This year was my turn to take an online Defensive Driving Course to knock a few percent off our automobile insurance premium. It’s admittedly difficult to make traffic law interesting, but this was the worst-written, poorest-edited, and most factually incorrect course I have ever had the misfortune to waste eight hours of my life taking.
Emergency signals, also called emergency flashers or hazard warning devices, are flashing red lights found on the front and rear of the vehicle
No, they’re amber on both ends of the vehicle. Flashing red on the front is reserved for vehicles with police and firefighters inside.
… material used to block the sun from coming into a vehicle through the windshield and windows must have a luminous transmittance of less than 70%. That means the material must allow at least 30% of the light to pass through it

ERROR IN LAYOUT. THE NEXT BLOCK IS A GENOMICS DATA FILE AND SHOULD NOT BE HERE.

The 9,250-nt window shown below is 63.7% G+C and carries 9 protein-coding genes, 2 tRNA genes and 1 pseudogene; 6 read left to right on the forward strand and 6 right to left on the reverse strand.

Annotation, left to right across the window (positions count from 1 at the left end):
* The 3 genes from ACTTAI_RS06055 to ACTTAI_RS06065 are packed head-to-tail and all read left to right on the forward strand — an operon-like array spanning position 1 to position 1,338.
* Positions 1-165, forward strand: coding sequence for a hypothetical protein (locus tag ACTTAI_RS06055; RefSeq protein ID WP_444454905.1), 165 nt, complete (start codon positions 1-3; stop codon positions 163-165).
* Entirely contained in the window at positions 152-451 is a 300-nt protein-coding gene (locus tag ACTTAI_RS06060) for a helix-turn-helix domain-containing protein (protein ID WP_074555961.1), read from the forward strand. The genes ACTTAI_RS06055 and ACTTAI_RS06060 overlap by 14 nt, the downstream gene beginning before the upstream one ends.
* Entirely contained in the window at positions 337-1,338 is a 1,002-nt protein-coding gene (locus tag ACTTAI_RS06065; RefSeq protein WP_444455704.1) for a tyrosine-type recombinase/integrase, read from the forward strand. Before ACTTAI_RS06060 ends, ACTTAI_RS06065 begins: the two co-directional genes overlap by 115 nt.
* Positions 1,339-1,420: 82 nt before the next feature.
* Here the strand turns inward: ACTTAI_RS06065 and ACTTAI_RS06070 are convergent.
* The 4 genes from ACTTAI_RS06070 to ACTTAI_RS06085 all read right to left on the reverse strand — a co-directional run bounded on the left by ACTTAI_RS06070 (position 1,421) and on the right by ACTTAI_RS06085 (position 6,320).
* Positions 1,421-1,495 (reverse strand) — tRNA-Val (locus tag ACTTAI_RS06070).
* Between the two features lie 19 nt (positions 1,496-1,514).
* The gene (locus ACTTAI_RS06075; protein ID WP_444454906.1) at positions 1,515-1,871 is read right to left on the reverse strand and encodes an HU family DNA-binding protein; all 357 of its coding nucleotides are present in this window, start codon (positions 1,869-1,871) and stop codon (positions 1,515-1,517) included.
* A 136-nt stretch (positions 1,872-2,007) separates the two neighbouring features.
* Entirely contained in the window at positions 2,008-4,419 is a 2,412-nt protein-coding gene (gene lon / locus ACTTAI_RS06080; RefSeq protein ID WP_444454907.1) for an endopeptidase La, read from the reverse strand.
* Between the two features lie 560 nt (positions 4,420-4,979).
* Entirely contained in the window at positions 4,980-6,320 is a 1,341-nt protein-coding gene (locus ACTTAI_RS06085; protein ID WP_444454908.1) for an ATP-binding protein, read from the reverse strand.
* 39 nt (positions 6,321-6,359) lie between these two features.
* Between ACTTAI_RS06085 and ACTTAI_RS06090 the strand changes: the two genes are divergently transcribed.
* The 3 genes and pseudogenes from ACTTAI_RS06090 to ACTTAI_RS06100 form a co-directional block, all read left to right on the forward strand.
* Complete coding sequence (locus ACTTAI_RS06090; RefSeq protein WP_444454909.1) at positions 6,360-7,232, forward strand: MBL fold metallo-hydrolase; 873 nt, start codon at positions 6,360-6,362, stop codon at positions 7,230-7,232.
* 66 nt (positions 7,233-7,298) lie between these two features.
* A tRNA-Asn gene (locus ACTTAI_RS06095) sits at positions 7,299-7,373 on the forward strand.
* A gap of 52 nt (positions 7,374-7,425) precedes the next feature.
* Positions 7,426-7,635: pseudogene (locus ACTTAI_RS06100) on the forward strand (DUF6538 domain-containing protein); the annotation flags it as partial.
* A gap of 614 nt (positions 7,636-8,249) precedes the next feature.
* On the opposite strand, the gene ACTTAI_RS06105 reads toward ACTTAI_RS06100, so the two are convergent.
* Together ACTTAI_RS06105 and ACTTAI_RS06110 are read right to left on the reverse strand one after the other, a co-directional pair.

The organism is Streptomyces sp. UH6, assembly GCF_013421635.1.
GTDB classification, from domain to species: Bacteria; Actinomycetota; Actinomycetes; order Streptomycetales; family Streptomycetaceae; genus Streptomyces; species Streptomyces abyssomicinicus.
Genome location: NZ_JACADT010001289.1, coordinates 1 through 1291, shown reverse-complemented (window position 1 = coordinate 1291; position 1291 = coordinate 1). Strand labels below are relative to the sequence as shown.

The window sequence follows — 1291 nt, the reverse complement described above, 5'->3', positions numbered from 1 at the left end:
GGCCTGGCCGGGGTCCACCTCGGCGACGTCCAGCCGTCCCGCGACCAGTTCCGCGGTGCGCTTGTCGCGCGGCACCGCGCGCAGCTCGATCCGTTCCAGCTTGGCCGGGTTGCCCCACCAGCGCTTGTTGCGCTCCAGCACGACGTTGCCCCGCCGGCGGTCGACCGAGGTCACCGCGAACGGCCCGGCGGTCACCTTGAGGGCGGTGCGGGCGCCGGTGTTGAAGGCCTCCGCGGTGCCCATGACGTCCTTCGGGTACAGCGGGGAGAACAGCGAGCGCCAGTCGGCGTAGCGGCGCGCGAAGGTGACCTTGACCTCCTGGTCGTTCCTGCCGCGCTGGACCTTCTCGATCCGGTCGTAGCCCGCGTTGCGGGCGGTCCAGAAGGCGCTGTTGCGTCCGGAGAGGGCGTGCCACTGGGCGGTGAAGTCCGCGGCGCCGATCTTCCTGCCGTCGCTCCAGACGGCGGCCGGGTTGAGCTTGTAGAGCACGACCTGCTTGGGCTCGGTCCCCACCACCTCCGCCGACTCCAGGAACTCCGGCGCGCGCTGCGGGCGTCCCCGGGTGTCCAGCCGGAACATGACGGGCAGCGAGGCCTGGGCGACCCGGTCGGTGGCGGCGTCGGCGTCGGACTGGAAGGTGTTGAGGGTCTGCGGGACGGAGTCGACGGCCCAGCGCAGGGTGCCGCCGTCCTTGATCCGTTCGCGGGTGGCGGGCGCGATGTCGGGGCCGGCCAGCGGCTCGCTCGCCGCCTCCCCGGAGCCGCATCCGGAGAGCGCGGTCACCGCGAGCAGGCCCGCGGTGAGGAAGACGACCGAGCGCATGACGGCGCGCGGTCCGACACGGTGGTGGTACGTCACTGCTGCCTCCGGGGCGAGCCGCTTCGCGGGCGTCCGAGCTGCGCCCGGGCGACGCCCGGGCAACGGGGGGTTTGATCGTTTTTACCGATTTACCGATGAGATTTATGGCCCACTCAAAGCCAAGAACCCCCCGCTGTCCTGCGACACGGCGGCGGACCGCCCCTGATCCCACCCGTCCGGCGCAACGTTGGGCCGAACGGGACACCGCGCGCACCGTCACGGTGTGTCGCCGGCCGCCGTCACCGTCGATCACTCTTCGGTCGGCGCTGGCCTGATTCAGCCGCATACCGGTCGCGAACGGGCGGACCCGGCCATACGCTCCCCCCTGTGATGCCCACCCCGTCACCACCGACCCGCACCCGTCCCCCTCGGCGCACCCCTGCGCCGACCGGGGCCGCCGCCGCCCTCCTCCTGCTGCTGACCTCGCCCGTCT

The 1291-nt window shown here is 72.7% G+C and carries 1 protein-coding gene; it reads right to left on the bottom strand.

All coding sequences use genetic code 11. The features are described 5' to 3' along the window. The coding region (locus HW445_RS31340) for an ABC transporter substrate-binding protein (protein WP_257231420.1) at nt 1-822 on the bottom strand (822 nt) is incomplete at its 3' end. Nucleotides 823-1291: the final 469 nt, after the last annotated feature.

No, lower transmittance means less light passing through the glass.
I think the author and editors live in a part of the world once colonized by the British Empire:
Here in New York State, we drive on the right.
The sign recognition lesson claimed this sign marks a section of road with two-lane traffic:
The course says this sign marks the point where the two-lane section ends:
It really means a divided highway ends and two-way traffic begins.
The course definitely offered amusing incorrect answers:
The sign really means slippery when wet, but I suppose that’s in the nature of fine tuning.
The closing page of the course told me I could take a survey, but, somehow, the survey never appeared.